Urban compaction has become a policy direction which has been followed in a number of European countries throughout the 1990s. Although this policy direction may have both theoretical and political appeal, there is concern over the likelihood of being able to concentrate the majority of future development within existing urban areas. Most analysis would suggest that urban decentralisation is set to continue. Reversing these established patterns, as well as past policies which have encouraged dispersal, is likely to be a tall order. The aim of this article is to provide a closer examination of a particular city-region to assess whether national policy, which promotes compact cities, is feasible at the local level. The Cambridge subregion, within the UK, has been chosen as it has a tradition of policies which have encouraged dispersal and are in direct contrast to Government's new policy direction. Past spatial planning policies within the sub-region have left a legacy of dispersed settlement patterns, separating homes from workplace and encouraging inward commuting into Cambridge. The effects of this past policy stance are so ingrained that it will be hard to reverse such trends and accommodate additional development, particularly housing, within Cambridge's existing boundaries.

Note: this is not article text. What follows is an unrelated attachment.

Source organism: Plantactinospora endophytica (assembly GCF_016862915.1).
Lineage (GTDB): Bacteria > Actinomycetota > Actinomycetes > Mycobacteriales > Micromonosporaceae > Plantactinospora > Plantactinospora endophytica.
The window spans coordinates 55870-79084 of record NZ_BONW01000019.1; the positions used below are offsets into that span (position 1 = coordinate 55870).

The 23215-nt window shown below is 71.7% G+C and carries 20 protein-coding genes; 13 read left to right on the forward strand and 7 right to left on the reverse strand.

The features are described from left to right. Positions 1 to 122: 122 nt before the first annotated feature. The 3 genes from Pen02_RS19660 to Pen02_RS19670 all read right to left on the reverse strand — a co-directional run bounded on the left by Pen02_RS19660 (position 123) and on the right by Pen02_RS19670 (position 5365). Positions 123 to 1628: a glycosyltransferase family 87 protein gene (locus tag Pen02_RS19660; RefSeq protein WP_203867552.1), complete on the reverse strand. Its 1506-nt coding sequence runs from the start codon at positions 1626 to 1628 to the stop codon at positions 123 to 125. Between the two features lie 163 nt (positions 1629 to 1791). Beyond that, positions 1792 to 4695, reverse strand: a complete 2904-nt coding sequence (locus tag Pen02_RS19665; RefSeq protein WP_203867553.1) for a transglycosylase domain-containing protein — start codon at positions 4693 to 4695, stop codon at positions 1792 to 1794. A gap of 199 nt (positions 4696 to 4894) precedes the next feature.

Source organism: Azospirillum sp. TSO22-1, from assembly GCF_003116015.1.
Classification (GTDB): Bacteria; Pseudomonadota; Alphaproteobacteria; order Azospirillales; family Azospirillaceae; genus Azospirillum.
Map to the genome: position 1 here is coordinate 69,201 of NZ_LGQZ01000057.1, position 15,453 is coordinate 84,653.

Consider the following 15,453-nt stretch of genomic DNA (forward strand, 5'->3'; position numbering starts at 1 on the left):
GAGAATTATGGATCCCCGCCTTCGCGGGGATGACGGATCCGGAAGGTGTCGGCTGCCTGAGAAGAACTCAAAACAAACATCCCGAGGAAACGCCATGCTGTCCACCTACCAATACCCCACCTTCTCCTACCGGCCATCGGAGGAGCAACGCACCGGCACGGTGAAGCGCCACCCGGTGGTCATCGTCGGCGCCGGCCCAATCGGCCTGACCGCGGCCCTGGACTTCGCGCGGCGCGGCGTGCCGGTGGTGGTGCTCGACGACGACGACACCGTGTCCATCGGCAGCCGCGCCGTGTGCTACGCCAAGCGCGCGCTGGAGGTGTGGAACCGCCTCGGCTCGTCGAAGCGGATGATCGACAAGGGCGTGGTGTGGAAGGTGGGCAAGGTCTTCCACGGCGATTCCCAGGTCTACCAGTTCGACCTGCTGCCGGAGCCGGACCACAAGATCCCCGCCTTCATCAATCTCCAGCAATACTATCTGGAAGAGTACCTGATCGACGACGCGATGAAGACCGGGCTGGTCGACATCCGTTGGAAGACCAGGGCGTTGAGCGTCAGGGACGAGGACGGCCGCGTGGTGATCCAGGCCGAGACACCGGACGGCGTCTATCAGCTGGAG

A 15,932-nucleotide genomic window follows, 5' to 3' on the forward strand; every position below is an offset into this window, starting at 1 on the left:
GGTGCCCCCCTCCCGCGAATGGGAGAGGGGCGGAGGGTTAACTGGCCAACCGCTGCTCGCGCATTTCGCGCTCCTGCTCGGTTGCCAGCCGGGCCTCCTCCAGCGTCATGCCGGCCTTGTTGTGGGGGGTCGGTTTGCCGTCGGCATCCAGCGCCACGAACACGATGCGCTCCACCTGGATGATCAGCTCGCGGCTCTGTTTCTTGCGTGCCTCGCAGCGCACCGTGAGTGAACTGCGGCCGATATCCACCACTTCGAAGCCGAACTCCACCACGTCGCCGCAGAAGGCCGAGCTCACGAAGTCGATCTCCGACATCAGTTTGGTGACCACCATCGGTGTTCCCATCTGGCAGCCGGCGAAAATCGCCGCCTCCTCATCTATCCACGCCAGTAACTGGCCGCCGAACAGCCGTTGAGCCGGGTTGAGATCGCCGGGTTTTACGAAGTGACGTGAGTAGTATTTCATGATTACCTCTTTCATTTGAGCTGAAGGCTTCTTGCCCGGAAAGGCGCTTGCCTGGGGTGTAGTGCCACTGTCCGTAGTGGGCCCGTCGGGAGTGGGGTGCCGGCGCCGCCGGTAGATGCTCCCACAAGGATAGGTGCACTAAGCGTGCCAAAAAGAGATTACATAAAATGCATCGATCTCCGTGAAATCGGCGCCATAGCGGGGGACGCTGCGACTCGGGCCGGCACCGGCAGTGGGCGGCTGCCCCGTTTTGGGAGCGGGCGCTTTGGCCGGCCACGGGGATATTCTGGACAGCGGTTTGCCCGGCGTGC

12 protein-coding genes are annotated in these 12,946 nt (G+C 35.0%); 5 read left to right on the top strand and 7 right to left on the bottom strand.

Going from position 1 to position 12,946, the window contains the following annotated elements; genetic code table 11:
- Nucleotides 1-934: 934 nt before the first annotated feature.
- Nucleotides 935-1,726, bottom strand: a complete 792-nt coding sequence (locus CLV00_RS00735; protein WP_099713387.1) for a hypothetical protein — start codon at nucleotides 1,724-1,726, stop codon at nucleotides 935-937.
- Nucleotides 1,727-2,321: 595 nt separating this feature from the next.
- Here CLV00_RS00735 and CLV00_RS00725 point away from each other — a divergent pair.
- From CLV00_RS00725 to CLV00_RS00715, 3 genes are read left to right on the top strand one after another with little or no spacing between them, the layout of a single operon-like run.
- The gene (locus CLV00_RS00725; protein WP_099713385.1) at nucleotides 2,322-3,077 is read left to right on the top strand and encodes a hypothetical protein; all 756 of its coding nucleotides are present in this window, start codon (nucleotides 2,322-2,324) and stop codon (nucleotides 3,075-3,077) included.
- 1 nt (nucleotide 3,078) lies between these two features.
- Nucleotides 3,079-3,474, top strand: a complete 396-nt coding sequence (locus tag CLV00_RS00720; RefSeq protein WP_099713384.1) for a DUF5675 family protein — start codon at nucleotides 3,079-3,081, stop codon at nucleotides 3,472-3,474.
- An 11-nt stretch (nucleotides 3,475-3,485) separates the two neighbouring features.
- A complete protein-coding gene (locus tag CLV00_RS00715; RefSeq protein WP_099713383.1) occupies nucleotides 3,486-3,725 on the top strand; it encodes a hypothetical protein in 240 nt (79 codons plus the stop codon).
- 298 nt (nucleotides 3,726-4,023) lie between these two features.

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Nicola Morrison (Dr) is research associate and affiliated lecturer in the Property Research Unit, Department of Land Economy, University of Cambridge. Her research interests are focused on housing and land use planning issues within the UK context.
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Morrison, N. The compact city: Theory versus practice—The case of Cambridge. Neth J of Housing and the Built Environment 13, 157–179 (1998). https://doi.org/10.1007/BF02497227